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Thursday, March 31, 2011

When Life gives you Lemons
When life gives you lemons, what do you do? You make lemonade!  Lemonade is very easy to make. Perhaps that is why it is such a popular drink in many countries around the world. To make lemonade, all you need is lemons, sugar and water. Lemonade has been enjoyed for centuries all over the world. It can be considered healthy if you are easy on the sugar. Though often considered a summer drink, lemonade can be a great pick me up in the winter months too.

No one knows where this tasty drink originated from but some believe it may have been in Egypt, as lemonade is referenced in Egyptian writing. It was a little different from our version of lemonade as it was served as a wine made with dates and honey.

Lemons are good for you. Lemons function as an antiseptic. They aid in digestion and can help to relieve heartburn, bloating, gout, rickets, rheumatism and tuberculosis. Lemonade is a great alternative to other more sugary drinks. Because you are making it from scratch, you can control how much sugar goes into it. You need a lot less sugar to make lemonade taste good than some of the commercial fruit flavored mixes, like Cool-aid.

Here is my favorite lemonade recipe: place some peeled and sliced lemons in a glass pitcher. You don’t have to peel them but I choose to because I find the peels will give the lemonade a bit of an after taste if they are left in for longer than a few hours. I add ¼ to ½ cup of sugar and a little boiling water to the pitcher. With a long wooden spoon mix in the sugar and muddle up the lemons a bit. Fill the pitcher with cold water and ice and you’re done.

Lemonade is so simple that it is easy to customize.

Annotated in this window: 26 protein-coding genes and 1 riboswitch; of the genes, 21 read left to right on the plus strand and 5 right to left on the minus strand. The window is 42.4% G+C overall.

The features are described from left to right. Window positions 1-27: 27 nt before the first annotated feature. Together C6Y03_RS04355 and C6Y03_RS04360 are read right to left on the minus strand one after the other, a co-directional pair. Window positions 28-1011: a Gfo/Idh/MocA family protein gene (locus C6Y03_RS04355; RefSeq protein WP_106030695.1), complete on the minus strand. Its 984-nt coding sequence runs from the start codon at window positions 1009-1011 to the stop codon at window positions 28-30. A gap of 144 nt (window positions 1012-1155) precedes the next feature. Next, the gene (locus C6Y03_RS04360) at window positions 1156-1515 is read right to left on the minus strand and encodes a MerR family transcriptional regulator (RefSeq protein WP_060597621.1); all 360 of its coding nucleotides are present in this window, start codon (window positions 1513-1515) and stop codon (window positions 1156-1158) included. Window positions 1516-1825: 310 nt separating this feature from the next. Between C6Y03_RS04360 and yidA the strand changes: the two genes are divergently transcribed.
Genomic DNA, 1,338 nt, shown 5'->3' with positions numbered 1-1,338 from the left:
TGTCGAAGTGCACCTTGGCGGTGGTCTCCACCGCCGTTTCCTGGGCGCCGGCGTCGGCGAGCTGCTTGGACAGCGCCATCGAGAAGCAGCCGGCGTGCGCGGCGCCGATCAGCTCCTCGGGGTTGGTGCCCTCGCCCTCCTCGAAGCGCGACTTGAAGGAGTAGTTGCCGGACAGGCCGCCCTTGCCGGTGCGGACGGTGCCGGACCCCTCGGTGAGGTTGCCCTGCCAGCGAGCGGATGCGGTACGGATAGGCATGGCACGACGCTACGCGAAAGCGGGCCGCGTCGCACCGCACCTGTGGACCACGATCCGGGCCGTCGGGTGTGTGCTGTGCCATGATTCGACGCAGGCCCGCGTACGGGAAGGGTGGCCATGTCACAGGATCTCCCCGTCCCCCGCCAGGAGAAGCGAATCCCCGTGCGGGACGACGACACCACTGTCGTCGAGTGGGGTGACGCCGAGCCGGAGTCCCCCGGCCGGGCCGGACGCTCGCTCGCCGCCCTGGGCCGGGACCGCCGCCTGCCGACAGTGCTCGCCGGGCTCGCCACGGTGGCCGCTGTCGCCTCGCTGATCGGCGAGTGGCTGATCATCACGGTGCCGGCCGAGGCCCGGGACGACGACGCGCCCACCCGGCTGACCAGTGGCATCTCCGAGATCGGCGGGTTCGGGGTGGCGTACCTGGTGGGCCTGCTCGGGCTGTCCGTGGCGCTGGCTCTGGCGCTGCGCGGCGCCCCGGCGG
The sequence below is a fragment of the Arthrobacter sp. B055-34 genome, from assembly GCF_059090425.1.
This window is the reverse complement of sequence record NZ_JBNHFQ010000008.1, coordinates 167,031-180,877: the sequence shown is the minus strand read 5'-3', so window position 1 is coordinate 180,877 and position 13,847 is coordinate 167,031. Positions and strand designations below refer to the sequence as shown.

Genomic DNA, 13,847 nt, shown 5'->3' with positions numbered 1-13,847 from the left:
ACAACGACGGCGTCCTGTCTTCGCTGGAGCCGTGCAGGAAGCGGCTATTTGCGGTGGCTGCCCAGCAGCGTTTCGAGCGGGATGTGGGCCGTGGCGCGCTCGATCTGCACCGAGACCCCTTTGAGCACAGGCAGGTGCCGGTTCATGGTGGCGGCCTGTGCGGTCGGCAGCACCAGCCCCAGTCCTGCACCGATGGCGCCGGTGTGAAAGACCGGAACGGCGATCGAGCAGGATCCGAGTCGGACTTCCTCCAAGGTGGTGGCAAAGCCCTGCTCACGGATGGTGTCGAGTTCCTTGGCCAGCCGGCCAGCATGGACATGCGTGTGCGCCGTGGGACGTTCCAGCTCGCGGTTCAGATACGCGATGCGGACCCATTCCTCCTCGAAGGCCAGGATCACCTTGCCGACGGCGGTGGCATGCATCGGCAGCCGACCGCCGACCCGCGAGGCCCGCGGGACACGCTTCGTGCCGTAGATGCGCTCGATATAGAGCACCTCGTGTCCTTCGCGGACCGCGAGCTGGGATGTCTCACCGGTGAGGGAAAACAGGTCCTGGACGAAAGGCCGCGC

•         You can add more or less sugar. In fact many European counties make lemonade with no sugar at all.
•         A lemonade drink common in parts of India has salt, pepper and other spices added to it.
•         You can use a carbonated water like club soda to replace the water as is the tradition in France.
•         It has recently become popular in North America to add green or other teas to lemonade.
•         You could try incorporating various berries, fruits, fruit juices or grenadine to your mix.

It is hard to talk about lemonade without mentioning it’s popular cousin, pink lemonade. Pink lemonade today is regular lemonade with more sugar and some food colouring but that is not how it began. Originally made from crushed sumac berries, Native North Americans would serve pink lemonade sweetened with maple sugar. It was a real hit with the European Colonists. But as time passed, it’s ingredients were replaced with cheaper ones and the sumac berry industry eventually fell away.

There you have it folks, a quick crash course on how to make lemonade, a beverage ripe with antiquity and endless possibilities. Remember not to overdo the sugar.  Next time life hands you lemons, you will know what to do.

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